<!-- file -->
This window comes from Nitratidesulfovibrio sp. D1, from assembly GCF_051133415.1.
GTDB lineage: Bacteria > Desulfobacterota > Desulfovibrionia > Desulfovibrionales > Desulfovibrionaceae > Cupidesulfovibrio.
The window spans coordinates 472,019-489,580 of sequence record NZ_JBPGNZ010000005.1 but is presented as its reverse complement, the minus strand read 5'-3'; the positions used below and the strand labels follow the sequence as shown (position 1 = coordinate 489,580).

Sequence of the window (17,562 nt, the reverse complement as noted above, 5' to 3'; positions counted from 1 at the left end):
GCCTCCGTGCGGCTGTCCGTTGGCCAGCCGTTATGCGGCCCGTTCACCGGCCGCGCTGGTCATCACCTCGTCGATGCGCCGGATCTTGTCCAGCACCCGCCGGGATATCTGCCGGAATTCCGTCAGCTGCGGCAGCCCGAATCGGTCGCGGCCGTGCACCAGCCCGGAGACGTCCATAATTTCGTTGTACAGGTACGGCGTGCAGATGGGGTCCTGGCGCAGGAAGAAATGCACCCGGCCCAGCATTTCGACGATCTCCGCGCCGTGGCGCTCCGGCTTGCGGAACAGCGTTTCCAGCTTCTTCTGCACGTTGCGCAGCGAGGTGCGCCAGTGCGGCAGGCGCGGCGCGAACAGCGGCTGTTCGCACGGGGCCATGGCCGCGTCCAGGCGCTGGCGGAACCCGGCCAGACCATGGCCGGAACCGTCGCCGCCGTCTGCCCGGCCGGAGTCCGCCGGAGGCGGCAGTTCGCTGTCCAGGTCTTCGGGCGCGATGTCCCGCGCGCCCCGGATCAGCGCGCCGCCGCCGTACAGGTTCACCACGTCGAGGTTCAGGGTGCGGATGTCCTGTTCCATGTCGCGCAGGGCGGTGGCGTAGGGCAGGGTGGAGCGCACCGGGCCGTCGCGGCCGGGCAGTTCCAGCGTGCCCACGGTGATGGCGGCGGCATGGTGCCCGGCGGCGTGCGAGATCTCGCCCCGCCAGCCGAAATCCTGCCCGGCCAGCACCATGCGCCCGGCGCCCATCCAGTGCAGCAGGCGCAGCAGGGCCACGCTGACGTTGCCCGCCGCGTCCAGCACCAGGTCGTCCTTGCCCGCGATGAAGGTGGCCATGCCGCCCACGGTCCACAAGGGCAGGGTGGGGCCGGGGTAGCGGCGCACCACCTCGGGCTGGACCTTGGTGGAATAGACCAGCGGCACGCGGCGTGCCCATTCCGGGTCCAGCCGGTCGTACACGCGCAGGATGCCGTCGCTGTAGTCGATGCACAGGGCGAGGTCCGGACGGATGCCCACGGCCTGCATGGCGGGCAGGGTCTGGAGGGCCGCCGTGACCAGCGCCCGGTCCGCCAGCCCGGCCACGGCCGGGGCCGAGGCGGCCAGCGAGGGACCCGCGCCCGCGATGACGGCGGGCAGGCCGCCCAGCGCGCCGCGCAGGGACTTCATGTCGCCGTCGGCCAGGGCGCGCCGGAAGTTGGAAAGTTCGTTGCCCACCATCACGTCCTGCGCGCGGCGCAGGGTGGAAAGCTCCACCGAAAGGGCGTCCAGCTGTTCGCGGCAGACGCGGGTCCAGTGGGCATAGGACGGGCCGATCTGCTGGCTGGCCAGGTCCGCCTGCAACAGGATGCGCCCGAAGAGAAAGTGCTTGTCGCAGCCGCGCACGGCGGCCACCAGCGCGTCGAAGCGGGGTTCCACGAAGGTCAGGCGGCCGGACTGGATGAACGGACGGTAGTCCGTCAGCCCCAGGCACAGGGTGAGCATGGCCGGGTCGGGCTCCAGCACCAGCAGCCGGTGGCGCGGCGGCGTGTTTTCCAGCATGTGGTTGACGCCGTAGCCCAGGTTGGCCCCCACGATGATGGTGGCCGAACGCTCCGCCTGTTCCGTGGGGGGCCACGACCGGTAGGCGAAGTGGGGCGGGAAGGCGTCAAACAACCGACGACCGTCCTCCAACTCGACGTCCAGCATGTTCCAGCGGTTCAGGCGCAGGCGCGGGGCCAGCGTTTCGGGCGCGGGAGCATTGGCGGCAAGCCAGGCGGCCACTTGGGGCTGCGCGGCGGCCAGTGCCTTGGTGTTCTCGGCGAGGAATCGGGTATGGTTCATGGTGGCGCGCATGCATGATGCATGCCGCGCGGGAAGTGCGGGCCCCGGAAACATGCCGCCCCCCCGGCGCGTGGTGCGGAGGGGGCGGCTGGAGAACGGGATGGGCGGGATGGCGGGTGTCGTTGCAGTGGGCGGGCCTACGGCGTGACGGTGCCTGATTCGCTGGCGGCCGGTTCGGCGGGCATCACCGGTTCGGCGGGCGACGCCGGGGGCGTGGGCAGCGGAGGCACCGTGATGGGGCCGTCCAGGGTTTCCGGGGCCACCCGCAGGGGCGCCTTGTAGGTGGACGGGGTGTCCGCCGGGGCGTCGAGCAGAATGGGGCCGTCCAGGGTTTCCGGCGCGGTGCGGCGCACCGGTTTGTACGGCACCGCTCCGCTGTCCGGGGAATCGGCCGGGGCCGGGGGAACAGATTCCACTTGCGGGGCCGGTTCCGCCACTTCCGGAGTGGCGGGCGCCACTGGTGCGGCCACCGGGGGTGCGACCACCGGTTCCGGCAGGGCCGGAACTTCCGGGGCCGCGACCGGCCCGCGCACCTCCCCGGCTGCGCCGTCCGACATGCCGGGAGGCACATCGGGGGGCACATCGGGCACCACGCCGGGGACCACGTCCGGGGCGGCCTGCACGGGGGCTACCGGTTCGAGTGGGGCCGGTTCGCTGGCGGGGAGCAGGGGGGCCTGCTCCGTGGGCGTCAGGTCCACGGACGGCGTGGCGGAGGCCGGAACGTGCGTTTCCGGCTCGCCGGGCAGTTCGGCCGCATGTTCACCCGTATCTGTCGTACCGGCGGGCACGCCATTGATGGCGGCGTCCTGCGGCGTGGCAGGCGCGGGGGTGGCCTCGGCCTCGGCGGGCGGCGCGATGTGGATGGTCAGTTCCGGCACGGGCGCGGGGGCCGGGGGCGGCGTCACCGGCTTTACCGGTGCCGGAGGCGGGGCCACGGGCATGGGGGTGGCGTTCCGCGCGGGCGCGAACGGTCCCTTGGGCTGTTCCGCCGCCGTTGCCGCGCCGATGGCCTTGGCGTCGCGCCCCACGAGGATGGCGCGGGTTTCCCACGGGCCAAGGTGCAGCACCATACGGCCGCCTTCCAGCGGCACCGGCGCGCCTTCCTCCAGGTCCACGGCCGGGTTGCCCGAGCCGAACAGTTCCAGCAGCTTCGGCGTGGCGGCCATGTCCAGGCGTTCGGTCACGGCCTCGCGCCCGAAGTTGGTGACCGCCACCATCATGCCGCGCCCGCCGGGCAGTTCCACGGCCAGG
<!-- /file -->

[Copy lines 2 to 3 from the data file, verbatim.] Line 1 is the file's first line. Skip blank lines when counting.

GTDB lineage: Bacteria > Desulfobacterota > Desulfovibrionia > Desulfovibrionales > Desulfovibrionaceae > Cupidesulfovibrio.
The window spans coordinates 472,019-489,580 of sequence record NZ_JBPGNZ010000005.1 but is presented as its reverse complement, the minus strand read 5'-3'; the positions used below and the strand labels follow the sequence as shown (position 1 = coordinate 489,580).